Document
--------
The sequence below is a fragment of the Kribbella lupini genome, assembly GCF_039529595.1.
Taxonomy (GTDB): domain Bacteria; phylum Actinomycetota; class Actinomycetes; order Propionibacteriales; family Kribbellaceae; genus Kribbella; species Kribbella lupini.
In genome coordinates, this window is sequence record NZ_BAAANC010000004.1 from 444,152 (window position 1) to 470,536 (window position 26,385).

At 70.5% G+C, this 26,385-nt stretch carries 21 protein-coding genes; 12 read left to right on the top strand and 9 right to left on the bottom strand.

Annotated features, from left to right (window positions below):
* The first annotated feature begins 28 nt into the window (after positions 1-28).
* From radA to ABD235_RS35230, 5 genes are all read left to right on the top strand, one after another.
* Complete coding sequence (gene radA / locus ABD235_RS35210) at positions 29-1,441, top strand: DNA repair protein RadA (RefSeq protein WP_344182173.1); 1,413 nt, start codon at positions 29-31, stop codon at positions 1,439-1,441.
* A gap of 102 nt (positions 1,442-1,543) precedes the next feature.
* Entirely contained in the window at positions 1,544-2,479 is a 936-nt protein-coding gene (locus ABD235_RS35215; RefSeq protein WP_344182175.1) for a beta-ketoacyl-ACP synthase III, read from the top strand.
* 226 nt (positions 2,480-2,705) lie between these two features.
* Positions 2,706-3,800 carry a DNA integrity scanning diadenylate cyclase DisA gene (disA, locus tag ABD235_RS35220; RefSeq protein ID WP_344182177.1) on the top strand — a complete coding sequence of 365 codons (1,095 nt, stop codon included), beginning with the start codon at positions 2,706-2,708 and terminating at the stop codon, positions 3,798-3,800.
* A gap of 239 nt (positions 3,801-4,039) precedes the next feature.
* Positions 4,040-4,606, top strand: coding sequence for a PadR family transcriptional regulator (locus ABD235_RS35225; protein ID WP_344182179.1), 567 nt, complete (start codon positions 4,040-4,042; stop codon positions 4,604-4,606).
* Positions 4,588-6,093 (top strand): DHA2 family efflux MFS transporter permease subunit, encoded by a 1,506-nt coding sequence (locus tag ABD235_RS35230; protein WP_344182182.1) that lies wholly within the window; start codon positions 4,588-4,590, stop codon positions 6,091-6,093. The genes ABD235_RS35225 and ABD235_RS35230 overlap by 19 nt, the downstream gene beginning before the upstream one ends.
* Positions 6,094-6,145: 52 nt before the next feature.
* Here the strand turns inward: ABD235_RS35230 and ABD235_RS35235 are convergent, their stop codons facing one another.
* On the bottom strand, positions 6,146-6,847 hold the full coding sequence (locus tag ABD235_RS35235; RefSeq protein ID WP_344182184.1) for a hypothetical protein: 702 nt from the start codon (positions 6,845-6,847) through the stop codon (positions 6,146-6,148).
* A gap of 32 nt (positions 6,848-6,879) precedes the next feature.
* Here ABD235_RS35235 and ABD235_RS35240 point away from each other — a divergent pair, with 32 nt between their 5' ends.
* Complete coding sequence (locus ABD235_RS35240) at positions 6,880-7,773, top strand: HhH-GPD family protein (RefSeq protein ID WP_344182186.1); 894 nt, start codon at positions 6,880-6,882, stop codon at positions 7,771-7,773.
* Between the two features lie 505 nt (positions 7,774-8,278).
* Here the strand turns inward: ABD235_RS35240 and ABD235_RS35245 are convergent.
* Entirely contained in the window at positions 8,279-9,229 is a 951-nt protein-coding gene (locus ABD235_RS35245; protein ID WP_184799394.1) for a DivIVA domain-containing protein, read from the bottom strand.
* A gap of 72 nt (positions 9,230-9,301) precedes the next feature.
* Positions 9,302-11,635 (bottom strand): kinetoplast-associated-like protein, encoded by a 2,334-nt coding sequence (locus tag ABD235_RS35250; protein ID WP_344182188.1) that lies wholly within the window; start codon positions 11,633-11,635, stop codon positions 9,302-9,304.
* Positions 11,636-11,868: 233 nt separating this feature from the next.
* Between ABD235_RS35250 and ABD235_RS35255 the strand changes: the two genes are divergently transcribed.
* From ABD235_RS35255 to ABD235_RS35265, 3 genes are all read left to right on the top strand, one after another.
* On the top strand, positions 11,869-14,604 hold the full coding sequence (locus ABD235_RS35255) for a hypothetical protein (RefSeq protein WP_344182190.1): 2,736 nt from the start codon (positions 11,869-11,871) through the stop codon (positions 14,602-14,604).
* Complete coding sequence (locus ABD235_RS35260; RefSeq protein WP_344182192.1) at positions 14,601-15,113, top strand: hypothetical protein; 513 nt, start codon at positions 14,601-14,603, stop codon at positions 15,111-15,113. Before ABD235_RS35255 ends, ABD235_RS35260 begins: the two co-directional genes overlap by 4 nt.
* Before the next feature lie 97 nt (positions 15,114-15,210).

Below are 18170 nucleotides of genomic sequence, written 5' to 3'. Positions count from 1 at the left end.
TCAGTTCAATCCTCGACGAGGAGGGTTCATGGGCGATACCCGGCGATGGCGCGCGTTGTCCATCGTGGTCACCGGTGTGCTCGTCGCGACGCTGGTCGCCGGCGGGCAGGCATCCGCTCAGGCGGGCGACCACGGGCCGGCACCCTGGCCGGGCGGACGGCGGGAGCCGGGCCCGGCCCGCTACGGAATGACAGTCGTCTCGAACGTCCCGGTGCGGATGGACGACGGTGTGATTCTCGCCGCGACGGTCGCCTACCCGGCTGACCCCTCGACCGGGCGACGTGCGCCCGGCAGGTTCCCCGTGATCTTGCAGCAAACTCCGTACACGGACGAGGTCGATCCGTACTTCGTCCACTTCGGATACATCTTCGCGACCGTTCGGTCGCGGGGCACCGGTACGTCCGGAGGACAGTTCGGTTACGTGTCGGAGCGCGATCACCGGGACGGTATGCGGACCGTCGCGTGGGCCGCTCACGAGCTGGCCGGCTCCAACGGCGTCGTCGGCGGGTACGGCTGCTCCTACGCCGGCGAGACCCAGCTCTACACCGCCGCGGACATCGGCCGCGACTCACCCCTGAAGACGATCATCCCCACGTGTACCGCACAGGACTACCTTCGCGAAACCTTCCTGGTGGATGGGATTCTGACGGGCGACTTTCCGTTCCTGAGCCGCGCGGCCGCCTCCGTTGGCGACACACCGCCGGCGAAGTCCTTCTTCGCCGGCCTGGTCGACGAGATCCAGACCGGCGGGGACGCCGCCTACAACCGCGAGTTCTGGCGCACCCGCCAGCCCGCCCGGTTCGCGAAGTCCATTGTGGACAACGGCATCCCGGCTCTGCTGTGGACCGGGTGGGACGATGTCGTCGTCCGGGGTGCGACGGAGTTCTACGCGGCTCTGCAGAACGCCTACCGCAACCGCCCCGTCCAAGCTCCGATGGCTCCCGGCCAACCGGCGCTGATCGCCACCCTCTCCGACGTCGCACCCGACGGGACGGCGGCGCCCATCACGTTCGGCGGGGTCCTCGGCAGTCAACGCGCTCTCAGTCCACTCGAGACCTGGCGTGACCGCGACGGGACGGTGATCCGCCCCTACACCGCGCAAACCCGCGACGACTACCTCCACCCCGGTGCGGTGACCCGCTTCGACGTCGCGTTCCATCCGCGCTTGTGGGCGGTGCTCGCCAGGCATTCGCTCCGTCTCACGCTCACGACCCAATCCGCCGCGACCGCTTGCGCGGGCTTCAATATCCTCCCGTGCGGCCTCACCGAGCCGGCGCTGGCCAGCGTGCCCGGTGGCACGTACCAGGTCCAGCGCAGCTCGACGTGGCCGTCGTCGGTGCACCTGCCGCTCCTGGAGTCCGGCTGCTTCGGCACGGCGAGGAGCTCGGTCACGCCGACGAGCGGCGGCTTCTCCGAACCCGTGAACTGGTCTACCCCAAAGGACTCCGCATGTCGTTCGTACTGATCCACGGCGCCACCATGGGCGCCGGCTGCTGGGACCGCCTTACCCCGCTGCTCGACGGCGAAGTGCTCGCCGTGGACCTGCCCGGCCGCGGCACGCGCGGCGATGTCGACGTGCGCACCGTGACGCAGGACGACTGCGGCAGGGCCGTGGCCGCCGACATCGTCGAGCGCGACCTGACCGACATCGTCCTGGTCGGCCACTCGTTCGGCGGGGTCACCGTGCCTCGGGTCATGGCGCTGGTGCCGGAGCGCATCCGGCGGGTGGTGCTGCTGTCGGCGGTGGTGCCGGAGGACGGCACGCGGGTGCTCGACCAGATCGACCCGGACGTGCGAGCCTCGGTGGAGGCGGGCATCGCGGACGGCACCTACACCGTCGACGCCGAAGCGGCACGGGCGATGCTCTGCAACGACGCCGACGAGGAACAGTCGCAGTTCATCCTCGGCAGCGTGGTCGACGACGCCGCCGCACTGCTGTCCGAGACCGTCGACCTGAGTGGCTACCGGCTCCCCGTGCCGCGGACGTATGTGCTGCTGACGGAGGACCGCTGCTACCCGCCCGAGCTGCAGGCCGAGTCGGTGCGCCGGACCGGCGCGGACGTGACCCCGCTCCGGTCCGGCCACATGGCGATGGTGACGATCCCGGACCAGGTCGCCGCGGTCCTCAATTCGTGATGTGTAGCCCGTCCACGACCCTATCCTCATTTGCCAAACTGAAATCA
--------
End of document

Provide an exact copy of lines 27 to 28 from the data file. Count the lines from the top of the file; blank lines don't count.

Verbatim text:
* Positions 11,636-11,868: 233 nt separating this feature from the next.
* Between ABD235_RS35250 and ABD235_RS35255 the strand changes: the two genes are divergently transcribed.